Virgin Galactic's SpaceShipTwo: Tourists in for a 'Magical' Ride
Sir Richard Branson at the unveiling of the mock-up of SpaceShipTwo at the Wired Magazine NEXTFEST, Javits Center, New York City
CREDIT: Michael Soluri, for SPACE.com
The 400 space tourists who've already signed up to fly on the private Virgin Galactic space plane are in for a wild ride.
Virgin Galactic is developing the SpaceShipTwo vehicle to carry passengers to the edge of space for $200,000 each. Once the prototype is ready, a fleet of the spacecraft will be produced by The Spaceship Company, and will launch out of Spaceport America in New Mexico.
The Spaceship Company's chief engineer, Scott Ostrem, recently gave a preview of what the ride would feel like at the International Symposium for Personal and Commercial Spaceflight in Las Cruces, N.M.
SpaceShipTwo passengers will arrive at the launch site three days before their flight to begin training and familiarization. [Rise of SpaceShipTwo: The Test Flights Photos]
"They're out here at Spaceport America, bonding with their fellow astronauts, being trained, going through medical checks," Ostrem told SPACE.com.
Passengers will have the option of experiencing weightlessness before their launch by flying on planes making parabolic dives to induce brief periods of zero-G. They will also have some instruction on "G-straining" muscle exercises that can help them withstand the rigors of the additional gravitational forces felt during liftoff and landing.
Virgin Galactic has a partnership with the NASTAR training facility in Pennsylvania, where passengers will have the option of attending training courses ahead of time to ride on a centrifuge that simulates their flight profile on SpaceShipTwo.
When it's time for the real thing, SpaceShipTwo will be attached to the underside of its mothership, WhiteKnightTwo, and the pair will take off from Spaceport America's runway. Six passengers and two pilots will be aboard SpaceShipTwo.
"I'm sure there will be a lot of anxiety, trepidation, maybe a little bit of concern: 'What did we get ourselves into?'" Ostrem said of the first-time tourists.
WhiteKnightTwo will carry the spaceship up for about an hour, to an altitude ofabout 50,000 feet (15,000 meters). There, the mothership will drop the spaceship in mid-air, and then SpaceShipTwo's rocket will lift the craft the rest of the way to space.
"For a few seconds, there's that calm before the rocket motor ignites," Ostrem said. "Then within about 7 seconds you’ve gone from a low Mach number to supersonic, and eventually you'll approach Mach 3 to 4."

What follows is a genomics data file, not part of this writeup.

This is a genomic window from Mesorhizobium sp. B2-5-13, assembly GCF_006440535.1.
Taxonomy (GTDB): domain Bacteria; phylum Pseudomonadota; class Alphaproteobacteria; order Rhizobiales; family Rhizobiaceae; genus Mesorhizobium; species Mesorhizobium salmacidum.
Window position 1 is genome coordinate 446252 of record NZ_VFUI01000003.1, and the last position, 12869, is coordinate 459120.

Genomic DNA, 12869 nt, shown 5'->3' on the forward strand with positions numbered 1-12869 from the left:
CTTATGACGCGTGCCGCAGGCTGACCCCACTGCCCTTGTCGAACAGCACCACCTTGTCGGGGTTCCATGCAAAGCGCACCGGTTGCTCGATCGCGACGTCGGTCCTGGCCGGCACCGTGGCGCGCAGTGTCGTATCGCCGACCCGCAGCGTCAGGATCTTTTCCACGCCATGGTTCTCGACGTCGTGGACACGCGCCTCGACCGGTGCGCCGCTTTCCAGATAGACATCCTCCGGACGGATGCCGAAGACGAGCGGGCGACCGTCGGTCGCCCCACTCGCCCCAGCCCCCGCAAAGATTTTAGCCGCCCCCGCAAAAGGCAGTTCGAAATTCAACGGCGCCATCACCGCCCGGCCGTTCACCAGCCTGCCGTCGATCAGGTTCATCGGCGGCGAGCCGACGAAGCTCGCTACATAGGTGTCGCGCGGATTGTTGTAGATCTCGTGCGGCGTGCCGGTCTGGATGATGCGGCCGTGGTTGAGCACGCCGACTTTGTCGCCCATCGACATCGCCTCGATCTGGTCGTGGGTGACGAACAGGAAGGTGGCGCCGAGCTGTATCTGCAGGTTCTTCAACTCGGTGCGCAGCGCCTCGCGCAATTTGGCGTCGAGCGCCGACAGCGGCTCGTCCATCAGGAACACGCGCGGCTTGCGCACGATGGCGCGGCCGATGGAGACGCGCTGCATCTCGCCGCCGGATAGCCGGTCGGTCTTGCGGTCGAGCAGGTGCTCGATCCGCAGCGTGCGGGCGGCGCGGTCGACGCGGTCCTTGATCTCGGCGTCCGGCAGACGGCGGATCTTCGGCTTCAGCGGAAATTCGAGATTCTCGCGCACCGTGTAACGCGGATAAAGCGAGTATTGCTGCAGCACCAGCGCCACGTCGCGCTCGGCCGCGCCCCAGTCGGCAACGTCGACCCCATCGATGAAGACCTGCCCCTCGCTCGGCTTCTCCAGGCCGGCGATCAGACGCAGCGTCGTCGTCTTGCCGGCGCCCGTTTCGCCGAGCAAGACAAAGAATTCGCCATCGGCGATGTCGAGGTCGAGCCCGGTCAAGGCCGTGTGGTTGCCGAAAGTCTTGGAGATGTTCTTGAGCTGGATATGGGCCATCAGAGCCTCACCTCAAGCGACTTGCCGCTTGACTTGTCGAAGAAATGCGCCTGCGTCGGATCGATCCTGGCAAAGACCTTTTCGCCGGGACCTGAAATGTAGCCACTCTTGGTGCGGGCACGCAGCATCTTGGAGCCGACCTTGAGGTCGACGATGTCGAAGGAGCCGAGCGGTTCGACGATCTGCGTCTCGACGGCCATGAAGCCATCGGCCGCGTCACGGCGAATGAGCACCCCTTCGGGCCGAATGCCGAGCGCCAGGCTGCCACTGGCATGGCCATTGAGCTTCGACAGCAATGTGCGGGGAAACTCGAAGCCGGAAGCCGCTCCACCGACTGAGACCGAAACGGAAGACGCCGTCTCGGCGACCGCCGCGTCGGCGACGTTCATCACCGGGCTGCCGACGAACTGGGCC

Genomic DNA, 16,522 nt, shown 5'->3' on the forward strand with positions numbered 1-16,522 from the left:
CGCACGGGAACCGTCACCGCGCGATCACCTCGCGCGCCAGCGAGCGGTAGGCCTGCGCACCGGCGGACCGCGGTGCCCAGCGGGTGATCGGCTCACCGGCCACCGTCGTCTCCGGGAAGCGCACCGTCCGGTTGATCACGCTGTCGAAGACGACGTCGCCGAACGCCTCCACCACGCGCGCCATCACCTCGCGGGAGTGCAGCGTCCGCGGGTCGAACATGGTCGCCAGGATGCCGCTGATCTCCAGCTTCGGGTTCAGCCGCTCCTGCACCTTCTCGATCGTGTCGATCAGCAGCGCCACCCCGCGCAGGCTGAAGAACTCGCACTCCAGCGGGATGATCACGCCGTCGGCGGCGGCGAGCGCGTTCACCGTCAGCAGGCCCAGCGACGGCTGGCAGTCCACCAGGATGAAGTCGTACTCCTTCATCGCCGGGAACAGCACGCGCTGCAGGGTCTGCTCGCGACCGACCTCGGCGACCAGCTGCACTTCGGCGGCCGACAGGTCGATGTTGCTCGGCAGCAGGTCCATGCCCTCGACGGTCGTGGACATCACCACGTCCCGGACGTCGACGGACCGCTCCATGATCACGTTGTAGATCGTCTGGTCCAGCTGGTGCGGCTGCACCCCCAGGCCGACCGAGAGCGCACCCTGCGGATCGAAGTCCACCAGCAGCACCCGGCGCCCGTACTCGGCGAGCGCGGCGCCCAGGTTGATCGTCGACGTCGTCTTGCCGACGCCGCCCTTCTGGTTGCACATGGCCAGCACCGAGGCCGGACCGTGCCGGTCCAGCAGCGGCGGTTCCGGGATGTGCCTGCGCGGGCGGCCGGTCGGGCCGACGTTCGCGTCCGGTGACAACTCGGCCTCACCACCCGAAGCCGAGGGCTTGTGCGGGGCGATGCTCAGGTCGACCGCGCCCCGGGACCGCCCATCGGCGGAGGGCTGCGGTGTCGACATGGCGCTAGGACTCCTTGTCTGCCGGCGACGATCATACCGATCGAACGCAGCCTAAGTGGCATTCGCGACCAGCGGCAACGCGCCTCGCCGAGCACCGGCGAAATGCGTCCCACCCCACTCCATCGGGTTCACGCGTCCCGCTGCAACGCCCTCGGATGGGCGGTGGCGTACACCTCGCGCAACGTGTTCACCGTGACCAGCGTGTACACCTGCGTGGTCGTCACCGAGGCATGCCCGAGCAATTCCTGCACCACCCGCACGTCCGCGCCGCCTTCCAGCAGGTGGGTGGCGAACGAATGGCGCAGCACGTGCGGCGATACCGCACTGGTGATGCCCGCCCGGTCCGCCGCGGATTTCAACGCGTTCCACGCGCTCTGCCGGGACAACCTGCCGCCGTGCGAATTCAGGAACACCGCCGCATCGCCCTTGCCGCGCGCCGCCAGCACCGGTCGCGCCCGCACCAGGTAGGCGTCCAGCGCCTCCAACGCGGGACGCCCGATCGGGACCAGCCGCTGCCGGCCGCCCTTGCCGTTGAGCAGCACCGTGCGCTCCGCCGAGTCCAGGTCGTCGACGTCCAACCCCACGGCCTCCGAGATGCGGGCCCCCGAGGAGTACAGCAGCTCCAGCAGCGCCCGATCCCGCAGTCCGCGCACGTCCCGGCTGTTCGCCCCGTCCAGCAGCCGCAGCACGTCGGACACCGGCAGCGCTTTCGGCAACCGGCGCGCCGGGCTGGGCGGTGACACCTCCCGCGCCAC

The rocket motor will burn for about 60 to 90 seconds, and the vehicle will make a swift climb up to its peak altitude of 62 miles (100 kilometers) — the official boundary of space. Passengers will feel about three times the normal force of gravity on the ascent.
"I think that's kind of the magical moment that a lot of our customers are looking forward to, that serene darkness of space," Ostrem said. "We have some thrusters that can rotate the spaceship, we have windows. It's a zero-g environment, and our customers can float around, shoes off."
After 3 to 4 minutes of floating around in weightlessness, the space tourists will be instructed to get back in their seats and strap in for the trip back home.
Ostrem conceded that persuading the passengers to quit their fun could be tough.
"We're working on how we actually get everyone back in their seats, to follow directions," he said.
The return trip will pack on even more G forces. At about 110,000 feet (33,500 meters), passengers will feel the maximum G load, about 6 times the normal force of gravity pushing into their chests. [What 6Gs Feels Like: Space Tourism Primer]
At about 90,000 feet (27,400 meters), they will go subsonic again, traveling slower than the speed of sound.
The final glide back to the ground will take from 10 to 15 minutes, Ostrem said. Then the returned passengers will be bestowed with astronaut wings.
"In the history of mankind only about 500 people have astronaut wings," Ostrem said. "Virgin Galactic aims in the first year to create almost that many astronauts."
You can follow SPACE.com assistant managing editor Clara Moskowitz on Twitter @ClaraMoskowitz. Follow SPACE.com for the latest in space science and exploration news on Twitter @Spacedotcom and on Facebook.
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